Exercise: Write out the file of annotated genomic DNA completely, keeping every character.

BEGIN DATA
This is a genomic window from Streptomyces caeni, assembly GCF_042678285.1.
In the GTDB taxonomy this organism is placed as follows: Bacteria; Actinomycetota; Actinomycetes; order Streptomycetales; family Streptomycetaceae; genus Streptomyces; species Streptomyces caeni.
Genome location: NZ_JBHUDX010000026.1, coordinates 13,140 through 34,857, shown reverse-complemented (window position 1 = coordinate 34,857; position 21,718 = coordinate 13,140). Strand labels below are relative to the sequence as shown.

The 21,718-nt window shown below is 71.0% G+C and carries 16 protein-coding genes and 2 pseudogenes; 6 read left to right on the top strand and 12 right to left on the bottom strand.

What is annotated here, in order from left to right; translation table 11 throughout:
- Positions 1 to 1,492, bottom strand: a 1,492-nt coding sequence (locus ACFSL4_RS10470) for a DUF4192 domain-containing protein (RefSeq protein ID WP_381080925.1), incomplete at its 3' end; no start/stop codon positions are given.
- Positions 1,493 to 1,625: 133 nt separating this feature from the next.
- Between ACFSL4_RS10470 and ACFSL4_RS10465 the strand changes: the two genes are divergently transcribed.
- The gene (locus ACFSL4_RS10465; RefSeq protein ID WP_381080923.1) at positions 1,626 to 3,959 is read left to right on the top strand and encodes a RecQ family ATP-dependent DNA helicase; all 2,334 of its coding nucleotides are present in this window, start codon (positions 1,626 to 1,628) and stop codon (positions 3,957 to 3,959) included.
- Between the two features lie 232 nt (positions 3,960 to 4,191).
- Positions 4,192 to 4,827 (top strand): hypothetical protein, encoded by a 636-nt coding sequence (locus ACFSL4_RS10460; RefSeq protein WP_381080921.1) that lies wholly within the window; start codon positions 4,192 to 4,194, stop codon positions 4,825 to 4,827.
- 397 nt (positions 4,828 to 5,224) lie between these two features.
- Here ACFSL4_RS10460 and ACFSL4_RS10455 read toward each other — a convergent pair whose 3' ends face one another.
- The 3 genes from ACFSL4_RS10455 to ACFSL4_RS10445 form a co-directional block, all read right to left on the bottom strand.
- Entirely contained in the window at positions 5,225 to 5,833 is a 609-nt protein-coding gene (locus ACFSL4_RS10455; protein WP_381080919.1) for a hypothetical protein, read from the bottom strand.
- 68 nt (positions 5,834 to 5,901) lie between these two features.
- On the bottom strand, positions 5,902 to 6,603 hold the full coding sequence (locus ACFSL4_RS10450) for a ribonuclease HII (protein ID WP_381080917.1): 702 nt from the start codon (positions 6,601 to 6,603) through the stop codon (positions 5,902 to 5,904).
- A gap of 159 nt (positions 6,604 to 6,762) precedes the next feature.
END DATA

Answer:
This is a genomic window from Streptomyces caeni, assembly GCF_042678285.1.
In the GTDB taxonomy this organism is placed as follows: Bacteria; Actinomycetota; Actinomycetes; order Streptomycetales; family Streptomycetaceae; genus Streptomyces; species Streptomyces caeni.
Genome location: NZ_JBHUDX010000026.1, coordinates 13,140 through 34,857, shown reverse-complemented (window position 1 = coordinate 34,857; position 21,718 = coordinate 13,140). Strand labels below are relative to the sequence as shown.

The 21,718-nt window shown below is 71.0% G+C and carries 16 protein-coding genes and 2 pseudogenes; 6 read left to right on the top strand and 12 right to left on the bottom strand.

What is annotated here, in order from left to right; translation table 11 throughout:
- Positions 1 to 1,492, bottom strand: a 1,492-nt coding sequence (locus ACFSL4_RS10470) for a DUF4192 domain-containing protein (RefSeq protein ID WP_381080925.1), incomplete at its 3' end; no start/stop codon positions are given.
- Positions 1,493 to 1,625: 133 nt separating this feature from the next.
- Between ACFSL4_RS10470 and ACFSL4_RS10465 the strand changes: the two genes are divergently transcribed.
- The gene (locus ACFSL4_RS10465; RefSeq protein ID WP_381080923.1) at positions 1,626 to 3,959 is read left to right on the top strand and encodes a RecQ family ATP-dependent DNA helicase; all 2,334 of its coding nucleotides are present in this window, start codon (positions 1,626 to 1,628) and stop codon (positions 3,957 to 3,959) included.
- Between the two features lie 232 nt (positions 3,960 to 4,191).
- Positions 4,192 to 4,827 (top strand): hypothetical protein, encoded by a 636-nt coding sequence (locus ACFSL4_RS10460; RefSeq protein WP_381080921.1) that lies wholly within the window; start codon positions 4,192 to 4,194, stop codon positions 4,825 to 4,827.
- 397 nt (positions 4,828 to 5,224) lie between these two features.
- Here ACFSL4_RS10460 and ACFSL4_RS10455 read toward each other — a convergent pair whose 3' ends face one another.
- The 3 genes from ACFSL4_RS10455 to ACFSL4_RS10445 form a co-directional block, all read right to left on the bottom strand.
- Entirely contained in the window at positions 5,225 to 5,833 is a 609-nt protein-coding gene (locus ACFSL4_RS10455; protein WP_381080919.1) for a hypothetical protein, read from the bottom strand.
- 68 nt (positions 5,834 to 5,901) lie between these two features.
- On the bottom strand, positions 5,902 to 6,603 hold the full coding sequence (locus ACFSL4_RS10450) for a ribonuclease HII (protein ID WP_381080917.1): 702 nt from the start codon (positions 6,601 to 6,603) through the stop codon (positions 5,902 to 5,904).
- A gap of 159 nt (positions 6,604 to 6,762) precedes the next feature.